Iridocorneal endothelial syndrome is a group of unusual eye conditions which are associated with changes in the iris and corneal cells. The iris is the circular diaphragm that forms the colored part of the eye with the pupil in the center. The cornea is the transparent, dome-shaped surface on the front part of the eye. It contains five layers of cells. The endothelium is the innermost layer which pumps fluid out of the cornea.
ICE involves the movement of the cells from the cornea to the iris. This action can result in corneal edema (swelling) and a distorted pupil and iris. ICE affects only one eye.
ICE is also associated with glaucoma. Glaucoma occurs when the corneal cells move and prevent the fluid from draining as it should through the microscopic drainage channels of the eye. The blockage leads to intraocular pressure.
- Chandler syndrome – Affects about 50% of all Iridocorneal endothelial syndrome (ICE) cases. Corneal edema can develop into a tumor even with normal intraocular pressure (IOP). There are no iris changes at this level. The main abnormality is in the cornea.
- Progressive iris atrophy – The changes in the iris are robust and progressive.
- Iris nevus/Cogan-Reese syndrome – The anterior surface of the iris has tan nodules or pigmented lesions. There is iris atrophy (a disorder where the pupil is distorted or out of place).
Causes and Risk Factors
The causes of ICE are not fully known. It is however believed that the virus herpes simplex, may trigger ICE. The virus causes the cornea to swell. ICE is more prevalent in women than men. It also affects middle-aged people.
Signs & Symptoms
The signs of ICE may include:
- A swollen cornea
- Changes in the iris or pupil
- Signs of glaucoma
The following symptoms may be present in people with ICE:
- Pain in the eye
- Blurry vision in one eye
- Changes in the iris or pupil
The eye care professional will do a complete eye examination which includes:
- Taking a complete medical history
- Visual acuity test to determine how well an individual can see from a distance
- Checking the pupils using a flashing light to check how they dilate
- Checking peripheral vision for signs of glaucoma
- Ocular motility to see if the eyes are aligned and that the eye muscles are working well
- Tonometry to measure the pressure in the eye. High pressure is indicative of glaucoma
- A slit-lamp examination to check the front part of the eye especially for swellings of the cornea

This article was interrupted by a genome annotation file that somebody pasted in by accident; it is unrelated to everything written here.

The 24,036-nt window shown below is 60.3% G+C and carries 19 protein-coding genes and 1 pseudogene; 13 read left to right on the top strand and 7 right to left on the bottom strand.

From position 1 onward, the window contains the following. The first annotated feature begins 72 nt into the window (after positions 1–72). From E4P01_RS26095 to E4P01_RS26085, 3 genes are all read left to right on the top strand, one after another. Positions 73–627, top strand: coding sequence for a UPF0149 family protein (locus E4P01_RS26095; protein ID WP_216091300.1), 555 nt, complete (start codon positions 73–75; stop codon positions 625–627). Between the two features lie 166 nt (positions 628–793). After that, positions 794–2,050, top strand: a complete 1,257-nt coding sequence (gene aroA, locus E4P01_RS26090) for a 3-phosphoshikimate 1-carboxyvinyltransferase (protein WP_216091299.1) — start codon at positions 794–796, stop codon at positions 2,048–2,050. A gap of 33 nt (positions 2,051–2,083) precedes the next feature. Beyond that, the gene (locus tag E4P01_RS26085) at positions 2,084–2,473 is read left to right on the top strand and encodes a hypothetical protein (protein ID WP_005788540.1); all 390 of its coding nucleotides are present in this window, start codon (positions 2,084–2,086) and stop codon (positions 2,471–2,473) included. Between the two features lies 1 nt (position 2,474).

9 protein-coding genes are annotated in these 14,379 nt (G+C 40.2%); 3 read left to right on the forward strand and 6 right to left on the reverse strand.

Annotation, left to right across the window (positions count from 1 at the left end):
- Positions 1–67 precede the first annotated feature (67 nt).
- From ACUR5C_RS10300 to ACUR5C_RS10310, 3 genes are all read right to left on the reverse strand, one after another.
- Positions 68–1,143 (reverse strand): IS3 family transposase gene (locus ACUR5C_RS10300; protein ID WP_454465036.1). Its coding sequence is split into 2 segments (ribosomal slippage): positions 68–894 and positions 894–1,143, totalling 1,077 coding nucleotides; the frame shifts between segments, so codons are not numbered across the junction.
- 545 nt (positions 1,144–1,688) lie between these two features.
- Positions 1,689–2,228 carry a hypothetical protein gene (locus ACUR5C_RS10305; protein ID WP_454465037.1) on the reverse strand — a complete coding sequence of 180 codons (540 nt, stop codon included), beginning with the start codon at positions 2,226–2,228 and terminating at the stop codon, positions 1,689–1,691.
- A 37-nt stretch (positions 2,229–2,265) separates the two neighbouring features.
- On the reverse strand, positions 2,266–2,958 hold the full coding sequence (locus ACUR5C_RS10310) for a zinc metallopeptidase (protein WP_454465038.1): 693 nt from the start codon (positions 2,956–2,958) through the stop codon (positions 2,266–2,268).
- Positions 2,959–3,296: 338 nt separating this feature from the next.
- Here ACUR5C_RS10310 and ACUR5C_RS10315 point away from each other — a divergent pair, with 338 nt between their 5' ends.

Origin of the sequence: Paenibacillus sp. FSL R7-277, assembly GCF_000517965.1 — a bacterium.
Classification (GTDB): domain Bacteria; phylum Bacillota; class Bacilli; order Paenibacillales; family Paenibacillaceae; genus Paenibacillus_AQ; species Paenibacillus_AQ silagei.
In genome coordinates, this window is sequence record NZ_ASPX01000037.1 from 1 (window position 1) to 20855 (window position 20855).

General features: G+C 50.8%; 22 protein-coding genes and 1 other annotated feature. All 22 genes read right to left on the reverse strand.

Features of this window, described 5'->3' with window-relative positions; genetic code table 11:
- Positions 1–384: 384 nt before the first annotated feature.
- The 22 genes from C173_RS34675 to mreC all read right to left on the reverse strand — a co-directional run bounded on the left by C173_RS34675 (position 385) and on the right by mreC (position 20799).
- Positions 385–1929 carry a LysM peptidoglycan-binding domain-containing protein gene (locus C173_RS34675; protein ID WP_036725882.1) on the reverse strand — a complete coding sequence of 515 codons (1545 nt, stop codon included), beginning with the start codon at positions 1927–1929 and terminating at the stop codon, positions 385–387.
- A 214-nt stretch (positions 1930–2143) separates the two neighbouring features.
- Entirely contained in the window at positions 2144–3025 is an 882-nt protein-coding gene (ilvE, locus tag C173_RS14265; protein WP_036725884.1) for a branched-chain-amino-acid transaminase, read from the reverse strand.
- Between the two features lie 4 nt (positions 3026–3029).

- Dilating the eye to check on the health of the retina and optic nerve
- Other tests like specular microscopy to diagnose ICE
- A pachymeter to check for corneal edema
- Stereo disc photography and optical coherence tomography to check for glaucoma
- Gonioscopy to diagnose secondary angle-closure glaucoma
Treatment of ICE is directed towards reducing corneal edema and managing glaucoma.
There is no medical treatment for ICE. Treatment aims to manage glaucoma. Glaucoma can be treated using topical medication to reduce pressure in the eye. To reduce corneal edema and IOP, the eye doctor will prescribe aqueous suppressants such as beta-blockers, alpha agonists and carbonic anhydrase inhibitors. Also, topical hypertonic saline solutions and gels can help to reduce corneal edema by dehydrating the cornea.
Glaucoma can also be managed by surgery if IOP persists after administration of topical medications. A trabeculectomy with antifibrotic agents or an aqueous shunt (a glaucoma drainage device) can help control IOP and consequently ICE.
For intractable cases of glaucoma, a ciliary body destruction procedure is necessary. This procedure is conducted using a diode laser cyclophotocoagulation (diode CPC).
If necessary, a corneal transplant may be performed. In a penetrating keratoplasty, the surgeon replaces the cornea with a healthy cornea from a donor. Endothelial keratoplasty, popularly referred to as DSAEK or DSEK, can help improve the function of the cornea when the abnormal corneal endothelial cells are replaced.
ICE syndrome can progress to advanced glaucomatous optic neuropathy which causes extensive vision loss if it is not treated. Glaucoma tends to be severe in people with progressive iris atrophy and Cogan-Reese syndrome.
Changes in the iris such as corectopia and atrophy in patients with potential for good vision could lead to visual distortion and glare.
Glaucoma surgery may fail which can lead to loss of vision. However, in some situations, an Nd: YAG laser treatment can correct failed surgery.